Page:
When you’re building a new home, you get an opportunity to termite protect your home using physical termite protection methods that typically carry 50 year design lives, which is not always an available option with an existing home.
When building a new home, we’re huge fans of termite resistant framing to limit the consequences of termite attack. Termite resistant framing can be hardwood, cypress pine, treated pine or steel. Hardwood is comparatively difficult to work with in comparison to pine. It’s heavy, has splinters, needs a sharp saw to cut it, and needs a better quality nail gun to work with it. Cypress pine twists and splits, especially if it’s dry. It’s generally regarded as termite resistant, but it can be termite attacked if it’s moisture affected. Steel framing is largely unaffected by termites, but has a much heavier carbon footprint than timber.
The most popular termite resistant framing in South East Queensland today is treated pine, with the most common being T2 treated pine. For more information on T2 treated pine, visit the Hyne & Son web site at www.hyne.com.au. They have one of the best (and honest) timber technical departments in the country.
We’d also recommend the more difficult timbers to be replaced if termite affected (door jambs, window and door reveals etc) be constructed using termite resistant or treated materials. For the easier to replace trim timbers (architraves and skirtings), we prefer that untreated finger jointed pine be used. That way, the home can’t be readily structurally affected by termites, and if for any reason termites were to occur, they’ll be found in trim timbers that are relatively easy to replace. It’s like leaving a sacrificial anode for termites!
You’ll find that at Environpest, we’ll steer you towards physical termite barriers, or chemical sheet products with a 50 year design life wherever possible, that have no ongoing planned maintenance requirements, other than annual timber pest inspection. To us, the key to termite protection is identifying the best termite protection method depending on the construction, with the lowest overall cost of ownership.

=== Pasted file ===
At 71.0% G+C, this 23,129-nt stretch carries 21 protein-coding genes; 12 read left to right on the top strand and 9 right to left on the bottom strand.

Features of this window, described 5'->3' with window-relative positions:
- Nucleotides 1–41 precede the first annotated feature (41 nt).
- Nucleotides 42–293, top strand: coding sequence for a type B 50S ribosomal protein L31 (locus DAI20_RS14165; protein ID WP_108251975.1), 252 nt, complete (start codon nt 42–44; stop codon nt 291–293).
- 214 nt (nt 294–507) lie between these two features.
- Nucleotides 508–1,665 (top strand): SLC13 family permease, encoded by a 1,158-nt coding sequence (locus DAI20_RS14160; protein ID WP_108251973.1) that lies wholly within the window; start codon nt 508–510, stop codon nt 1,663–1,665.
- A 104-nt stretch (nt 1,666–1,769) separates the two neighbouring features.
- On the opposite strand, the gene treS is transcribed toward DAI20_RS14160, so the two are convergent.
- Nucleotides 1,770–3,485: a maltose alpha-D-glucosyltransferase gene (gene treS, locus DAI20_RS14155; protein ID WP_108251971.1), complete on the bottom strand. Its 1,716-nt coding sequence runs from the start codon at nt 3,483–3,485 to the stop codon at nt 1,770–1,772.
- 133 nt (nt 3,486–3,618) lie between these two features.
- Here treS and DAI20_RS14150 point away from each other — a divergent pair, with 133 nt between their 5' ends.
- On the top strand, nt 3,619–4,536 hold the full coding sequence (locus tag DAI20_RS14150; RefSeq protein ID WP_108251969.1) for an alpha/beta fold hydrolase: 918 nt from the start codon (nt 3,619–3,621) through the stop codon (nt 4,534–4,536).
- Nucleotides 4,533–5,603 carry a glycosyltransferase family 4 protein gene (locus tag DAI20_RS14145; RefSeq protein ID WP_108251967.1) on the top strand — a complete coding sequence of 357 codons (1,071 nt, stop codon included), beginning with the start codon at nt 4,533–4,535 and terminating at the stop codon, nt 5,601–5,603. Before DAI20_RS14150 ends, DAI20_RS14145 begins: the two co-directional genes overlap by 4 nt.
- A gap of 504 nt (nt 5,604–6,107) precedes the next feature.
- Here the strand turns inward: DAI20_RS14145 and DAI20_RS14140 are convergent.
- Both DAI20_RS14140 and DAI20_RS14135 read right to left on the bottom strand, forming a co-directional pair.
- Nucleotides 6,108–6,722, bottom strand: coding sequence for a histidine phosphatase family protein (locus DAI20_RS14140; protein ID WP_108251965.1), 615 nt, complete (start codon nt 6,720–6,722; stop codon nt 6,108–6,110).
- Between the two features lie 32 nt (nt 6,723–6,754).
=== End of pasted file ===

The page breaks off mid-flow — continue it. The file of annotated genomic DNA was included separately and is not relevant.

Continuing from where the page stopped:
Brick veneer homes are a common construction today, and are a good example of what termite protection strategies can be employed. The concrete slab (when laid in accordance with Australian Standard 2870) can be used as part of the termite protection. Slab construction joints and slab penetrations need to be termite protected, and if the exposed slab edge isn’t used, and bricks continue to the soil, then perimeter termite protection is required.
Since a 2006 Queensland only Building Code amendment in the termite issue, termite protection products installed to new homes in Queensland need to have a 50 year design life. Where a chemical termite barrier is used, it must have a method of replenishment with a 50 year design life, that doesn’t require slabs to be drilled.
At Environpest, in new homes, we’re huge fans of physical or chemical sheet termite protection products with 50 year design lives, that other than annual timber pest inspection, have no planned physical maintenance requirements. With physical or chemical sheet termite protection products, it’s recommended the home owner check the exterior perimeter of the home for termite mud tunnels, preferably on a monthly basis. The physical or chemical sheet termite protection products provide the home owner with the lowest overall cost of ownership. If a chemical termite barrier is used, even with a reticulation system to allow easy replenishment, the termite protection system will require replenishment (at additional ongoing cost). Another trap with reticulation systems is that the installers seem to recommend replenishment at much greater frequency than the termiticide manufacturer’s labelled expected protection period.
Physical termite barriers include Termimesh (a woven stainless steel mesh). It’s a very good termite protection product, with excellent product stewardship.
Chemical sheet products with 50 year design lives include FMC Homeguard. To our view, FMC Homeguard is one of the better chemical sheet products with a 50 year design life, as the chemical impregnation is carried right through the product. Other chemical sheet products, such as Kordon, have the chemical carried in a matrix between 2 clean plastic sheets.
Based upon design and construction, we can always develop an appropriate termite protection strategy that represents the best long term value for money to our clients.
Environpest are not the cheapest timber pest inspection company you’ll find, (and we’re not the most expensive) but as you might have gathered browsing our web site, given what we provide in our inspections and advice, you’ll find we’re incredibly good value. The value of the honest advice you get here will be remembered long after you’ve forgotten the price!
If we can help you in any way, please don’t hesitate to call Leeanne at Environpest on (07) 3219 2777, or e-mail Environpest at email@example.com.